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Jump to Types of Livebearer Fish - They are now found in all tropical and subtropical areas. Splitfins or Mexican Topminnow - Goodeidae
Freshwater tropical fish are some of the most beautiful creatures in the water. However, they are not all the same. Knowing about the different types of freshwater tropical fish before you set up your tank is important for the health of your fish. Different types of freshwater tropical fish have different personalities, with some being aggressive and others being peaceful. Moreover, many have special needs that should be considered before adding them to your tank.
Gouramis are omnivores and must be kept on a varied diet to get all necessary nutrients – and as with all other tropical fish, it is quality food that promotes the development of those gorgeous colours. Gouramis are usually eager and happy eaters in the aquarium and will accept most food types. They are also quite sturdy and will often survive even on a less than optimal diet, but such a diet will make them more prone to illness and, more importantly – they will not look their best. Dry or frozen prepared foods are a good base that can be supplemented with live foods. Fresh vegetables are also a good addition, e.g. lettuce and peas. Gouramis love brine shrimp and all kinds of worms, like glass, black, or blood worms. When your gouramis are in a community setting, larger, quick-swimming fish can scare them away from their food, but they can generally hold their own, and they may in turn chase smaller fish from food.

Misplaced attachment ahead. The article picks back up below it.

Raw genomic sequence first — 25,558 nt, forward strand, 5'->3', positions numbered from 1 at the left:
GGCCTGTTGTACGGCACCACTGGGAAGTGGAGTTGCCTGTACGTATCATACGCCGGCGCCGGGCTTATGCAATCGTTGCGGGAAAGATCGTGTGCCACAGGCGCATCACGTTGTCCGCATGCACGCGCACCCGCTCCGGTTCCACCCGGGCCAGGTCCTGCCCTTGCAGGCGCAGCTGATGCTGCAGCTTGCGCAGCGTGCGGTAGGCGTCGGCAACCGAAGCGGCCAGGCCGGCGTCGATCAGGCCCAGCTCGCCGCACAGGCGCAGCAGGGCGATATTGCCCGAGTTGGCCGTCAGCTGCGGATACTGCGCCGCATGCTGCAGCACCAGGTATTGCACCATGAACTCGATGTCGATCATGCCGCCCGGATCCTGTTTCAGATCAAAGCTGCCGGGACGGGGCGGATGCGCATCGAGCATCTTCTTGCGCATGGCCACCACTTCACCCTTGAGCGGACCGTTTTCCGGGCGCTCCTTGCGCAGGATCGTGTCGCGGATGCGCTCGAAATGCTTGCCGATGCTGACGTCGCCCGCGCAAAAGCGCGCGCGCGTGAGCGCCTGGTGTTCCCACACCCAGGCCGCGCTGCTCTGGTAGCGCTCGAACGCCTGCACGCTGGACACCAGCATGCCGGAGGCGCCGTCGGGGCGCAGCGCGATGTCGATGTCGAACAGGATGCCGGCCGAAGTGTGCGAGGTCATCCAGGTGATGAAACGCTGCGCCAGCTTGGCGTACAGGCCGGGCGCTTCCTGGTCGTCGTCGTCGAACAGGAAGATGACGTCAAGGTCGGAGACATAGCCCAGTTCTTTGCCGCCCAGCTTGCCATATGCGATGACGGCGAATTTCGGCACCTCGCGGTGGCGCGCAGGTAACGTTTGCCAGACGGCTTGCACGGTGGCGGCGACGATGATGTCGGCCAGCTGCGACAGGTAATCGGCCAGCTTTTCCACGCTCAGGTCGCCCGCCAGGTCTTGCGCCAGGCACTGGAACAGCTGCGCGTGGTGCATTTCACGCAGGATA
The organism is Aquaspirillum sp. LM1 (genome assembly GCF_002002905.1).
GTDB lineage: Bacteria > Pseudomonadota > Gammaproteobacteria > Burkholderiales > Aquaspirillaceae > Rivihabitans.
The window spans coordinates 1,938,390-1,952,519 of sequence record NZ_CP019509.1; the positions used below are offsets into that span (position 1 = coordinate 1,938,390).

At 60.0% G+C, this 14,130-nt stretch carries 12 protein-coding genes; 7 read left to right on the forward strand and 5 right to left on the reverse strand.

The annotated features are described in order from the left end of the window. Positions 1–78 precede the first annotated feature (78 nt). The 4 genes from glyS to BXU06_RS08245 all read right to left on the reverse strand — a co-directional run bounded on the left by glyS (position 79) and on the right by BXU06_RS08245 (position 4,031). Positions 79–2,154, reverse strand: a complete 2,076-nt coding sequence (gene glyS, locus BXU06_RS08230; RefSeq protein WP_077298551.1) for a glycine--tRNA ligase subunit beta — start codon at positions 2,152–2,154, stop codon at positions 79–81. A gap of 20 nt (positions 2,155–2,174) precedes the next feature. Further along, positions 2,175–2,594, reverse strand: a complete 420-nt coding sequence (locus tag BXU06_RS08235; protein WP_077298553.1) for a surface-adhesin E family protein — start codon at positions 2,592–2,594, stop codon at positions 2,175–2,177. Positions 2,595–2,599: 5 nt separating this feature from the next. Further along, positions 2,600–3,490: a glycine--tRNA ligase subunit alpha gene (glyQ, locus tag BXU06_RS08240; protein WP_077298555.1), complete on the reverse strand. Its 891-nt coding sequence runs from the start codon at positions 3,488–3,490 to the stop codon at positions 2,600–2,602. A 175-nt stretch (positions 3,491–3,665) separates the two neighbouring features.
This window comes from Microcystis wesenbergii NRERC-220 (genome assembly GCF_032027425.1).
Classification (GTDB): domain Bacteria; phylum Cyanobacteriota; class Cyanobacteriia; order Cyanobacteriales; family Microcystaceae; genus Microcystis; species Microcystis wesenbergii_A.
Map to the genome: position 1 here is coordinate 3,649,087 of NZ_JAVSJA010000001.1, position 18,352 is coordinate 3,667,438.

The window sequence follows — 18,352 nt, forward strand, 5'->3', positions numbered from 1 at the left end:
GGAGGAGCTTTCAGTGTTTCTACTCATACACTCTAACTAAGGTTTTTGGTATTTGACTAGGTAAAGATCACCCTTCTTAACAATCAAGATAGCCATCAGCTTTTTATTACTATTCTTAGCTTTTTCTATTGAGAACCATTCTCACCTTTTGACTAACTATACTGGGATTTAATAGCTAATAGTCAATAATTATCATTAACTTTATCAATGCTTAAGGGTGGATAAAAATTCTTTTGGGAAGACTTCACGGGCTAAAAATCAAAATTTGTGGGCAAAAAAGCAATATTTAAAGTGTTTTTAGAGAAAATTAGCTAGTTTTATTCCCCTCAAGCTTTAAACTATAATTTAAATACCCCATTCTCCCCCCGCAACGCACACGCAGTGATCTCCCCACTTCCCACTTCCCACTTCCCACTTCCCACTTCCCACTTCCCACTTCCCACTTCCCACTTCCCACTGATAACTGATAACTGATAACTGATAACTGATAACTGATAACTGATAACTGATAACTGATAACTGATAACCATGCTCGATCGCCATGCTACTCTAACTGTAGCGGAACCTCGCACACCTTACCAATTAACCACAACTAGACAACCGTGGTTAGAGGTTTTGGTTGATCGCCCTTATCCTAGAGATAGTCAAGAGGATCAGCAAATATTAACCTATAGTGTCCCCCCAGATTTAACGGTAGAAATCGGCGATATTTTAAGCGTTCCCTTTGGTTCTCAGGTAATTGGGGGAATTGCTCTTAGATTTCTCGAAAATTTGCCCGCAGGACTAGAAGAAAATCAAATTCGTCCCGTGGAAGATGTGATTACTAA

List of freshwater aquarium fish species - Wikipedia
Pet Fish for Sale: Tropical and Freshwater Fish | PetSmart
Whilst this list is just a small example of the types of fish you can keep at home in a beginner aquarium, we believe that these 13 are perfect for those with little experience, and each tick all the boxes we mentioned before, when looking for tropical freshwater fish.The livebearers appeared late in the evolutionary process about 44-38 million years ago during the Oligocene and Miocene periods. They did not originate on all continents, only on the Americas and in Asia. Because they feed on mosquitoes and their larvae, some like the Guppies and Mosquito Fish, were introduced into swampy areas of Southeast Asia and the Philippines to help control malaria mosquitoes. From those locations they spread to just about all tropical and sub-tropical waters, even into southern Europe.These fish have been in the aquarium hobby for a very long time. They were first introduced into Europe in the 1890's and were quite expensive. But these livebearing fish readily reproduced in the aquarium quickly and became very available, so prices soon dropped. Rarer species, however, have only been imported as recently as the 1960's.There are visual clues to identify them, just as there are with other types of fish. While a visual clue to identify a Characin is having an fin, the small fin just behind the dorsal fin, a visual clue to a live bearer is the specialized anal fins of the male livebearer. As the male fish mature, the middle rays of the anal fin are modified into a narrow copulatory organ called a or andropodium, depending on the family.The shape of the gonopodium or andropodium differs among genera and even species. On Live-bearing Toothcarps (Poeciliidae) the gonopodium has a hook or claw on the end and on the Four-eyed Fish (Anablepidae) it is pipe shaped, greatly elongated and fused into a tube. On the Splitfins or Mexican Topminnows (Goodeidae) and the LIve-bearing Halfbeaks (Goodeidae) only part of the fin is modified.Livebearers have an advantage over the egg laying fish. The young can immediately hide from predators from the moment of birth. The young of these fish are born live and almost fully developed, but watch the parents as they will eat their fry. There is also an advantage to breeding them in the aquarium. Because they don't lay eggs, the aquarist doesn't have to be concerned with loosing the hatch due to the eggs succumbing to fungus.